What are quotes in To Kill a Mockingbird that support the duality of good vs evil—specifically where Atticus represents good and Bob Ewell evil?

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tinicraw eNotes educator| Certified Educator

Most of the examples showing the duality between good and evil—Atticus Finch vs Bob Ewell—can be found in chapter 23. There is also one in chapter 3.

When Bob Ewell spits in his face, all Atticus just says,

"I wish Bob Ewell wouldn't chew tobacco" (217).

This shows that, even though Bob Ewell is low enough to spit in someone's face, Atticus is big enough not to let it phase him. When discussing the issue with his son, Jem, Atticus makes sure to teach an important lesson:

I destroyed his last shred of credibility at that trial, if he had any to begin with. The man had to have some kind of comeback, his kind always does. So if spitting in my face and threatening me saved Mayella Ewell one extra beating, that's something I'll gladly take (218).

Knowing Ewell's tendency to beat his daughter, Mayella, Atticus does not mind taking the brunt of Ewell's aggression if it saves her from another beating. There is nothing but goodness in this lesson from Atticus, whereas the only lessons Bob Ewell teaches his children is starvation and survival of the fittest. What Atticus doesn't tell his children about the face-off with Ewell is what Miss Stephanie reveals,

Mr. Ewell was a veteran of an obscure war; that plus Atticus's peaceful reaction probably prompted him to inquired, "Too proud to fight, you ni****-lovin' bast*rd?" Miss Stephanie said Atticus said, "No, too old," put his hands in his pockets and strolled on. Miss Stephanie said you had to hand it to Atticus Finch, he could be right dry sometimes (217).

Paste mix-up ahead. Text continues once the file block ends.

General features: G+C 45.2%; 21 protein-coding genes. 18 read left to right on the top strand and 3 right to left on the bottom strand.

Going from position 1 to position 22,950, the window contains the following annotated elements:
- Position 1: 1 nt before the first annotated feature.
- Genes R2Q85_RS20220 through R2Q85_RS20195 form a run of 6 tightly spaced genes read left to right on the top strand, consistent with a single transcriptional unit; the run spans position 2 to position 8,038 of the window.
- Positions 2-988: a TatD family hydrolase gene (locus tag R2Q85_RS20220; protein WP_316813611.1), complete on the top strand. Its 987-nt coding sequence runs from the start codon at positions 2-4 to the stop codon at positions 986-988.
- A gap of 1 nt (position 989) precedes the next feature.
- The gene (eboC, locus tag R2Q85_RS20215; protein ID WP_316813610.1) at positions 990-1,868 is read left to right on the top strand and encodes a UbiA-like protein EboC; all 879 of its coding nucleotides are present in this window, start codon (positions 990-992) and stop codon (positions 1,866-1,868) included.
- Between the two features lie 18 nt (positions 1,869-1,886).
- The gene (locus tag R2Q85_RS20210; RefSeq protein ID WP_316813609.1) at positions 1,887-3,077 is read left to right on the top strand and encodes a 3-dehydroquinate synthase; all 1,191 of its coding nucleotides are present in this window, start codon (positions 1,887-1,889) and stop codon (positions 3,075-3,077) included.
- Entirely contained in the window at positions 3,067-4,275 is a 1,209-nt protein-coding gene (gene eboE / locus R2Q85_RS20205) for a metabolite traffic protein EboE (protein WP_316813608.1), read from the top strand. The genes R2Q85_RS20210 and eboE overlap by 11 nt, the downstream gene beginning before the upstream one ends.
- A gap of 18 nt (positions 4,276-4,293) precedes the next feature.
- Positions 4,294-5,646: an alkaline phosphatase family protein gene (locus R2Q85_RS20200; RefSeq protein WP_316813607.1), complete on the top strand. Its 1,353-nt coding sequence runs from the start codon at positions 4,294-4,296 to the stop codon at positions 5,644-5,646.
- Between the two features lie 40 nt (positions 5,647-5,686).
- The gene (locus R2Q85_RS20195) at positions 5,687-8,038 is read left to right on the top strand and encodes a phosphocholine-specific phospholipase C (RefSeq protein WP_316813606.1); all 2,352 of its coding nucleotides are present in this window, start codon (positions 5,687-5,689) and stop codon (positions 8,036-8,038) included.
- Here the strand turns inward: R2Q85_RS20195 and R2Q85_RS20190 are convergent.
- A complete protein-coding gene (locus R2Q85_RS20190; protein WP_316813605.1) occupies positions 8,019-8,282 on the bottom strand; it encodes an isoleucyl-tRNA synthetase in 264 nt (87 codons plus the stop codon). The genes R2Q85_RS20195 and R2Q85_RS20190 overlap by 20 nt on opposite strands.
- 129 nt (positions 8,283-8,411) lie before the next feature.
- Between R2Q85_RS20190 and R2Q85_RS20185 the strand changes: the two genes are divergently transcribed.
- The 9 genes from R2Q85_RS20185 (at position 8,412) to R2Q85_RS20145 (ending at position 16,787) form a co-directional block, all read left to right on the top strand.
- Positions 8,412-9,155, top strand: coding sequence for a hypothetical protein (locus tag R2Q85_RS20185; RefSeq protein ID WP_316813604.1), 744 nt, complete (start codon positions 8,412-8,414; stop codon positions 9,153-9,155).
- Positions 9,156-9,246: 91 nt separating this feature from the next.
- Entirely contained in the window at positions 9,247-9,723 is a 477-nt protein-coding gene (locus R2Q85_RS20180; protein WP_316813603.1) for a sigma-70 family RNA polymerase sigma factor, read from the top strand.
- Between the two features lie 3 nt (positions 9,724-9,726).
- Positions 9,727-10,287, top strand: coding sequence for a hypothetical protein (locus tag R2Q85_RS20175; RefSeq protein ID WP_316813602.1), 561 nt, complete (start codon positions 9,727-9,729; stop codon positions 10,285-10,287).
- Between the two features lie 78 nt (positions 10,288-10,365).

Miss Stephanie calls Atticus dry, but it takes a strong man to walk away from someone who tries to humiliate him in public. Not only that, but Atticus doesn't show any pride in dismissing Ewell. He is humble and peaceful at all times, no matter what happens.

Another part that shows Atticus discussing the evils of Bob Ewell with his daughter is in chapter three. Scout wonders why Burris Ewell doesn't have to go to school. Atticus explains Mr. Ewell isn't the best father around, so the community allows the family some concessions. One concession is they allow Ewell to hunt out of season, which Scout says is bad. Atticus responds,

"It's against the law, all right... but when a man spends his relief checks on green whiskey his children have a way of crying from hunger pains. I don't know of any landowner around here who begrudges those children any game their father can hit (31).

With this example, Atticus shows how evil Ewell is to make his children go hungry. Later, we learn Bob Ewell doesn't even call a doctor for his children when they are sick and suffering. They are also very unclean and live in an impoverished environment. Scout, who has a very dutiful and loving father, does not suffer or fear a beating each night in her home. The contrast between Atticus and Bob Ewell behave as parents is drastic, just like good vs. evil.

Read the study guide:
To Kill a Mockingbird

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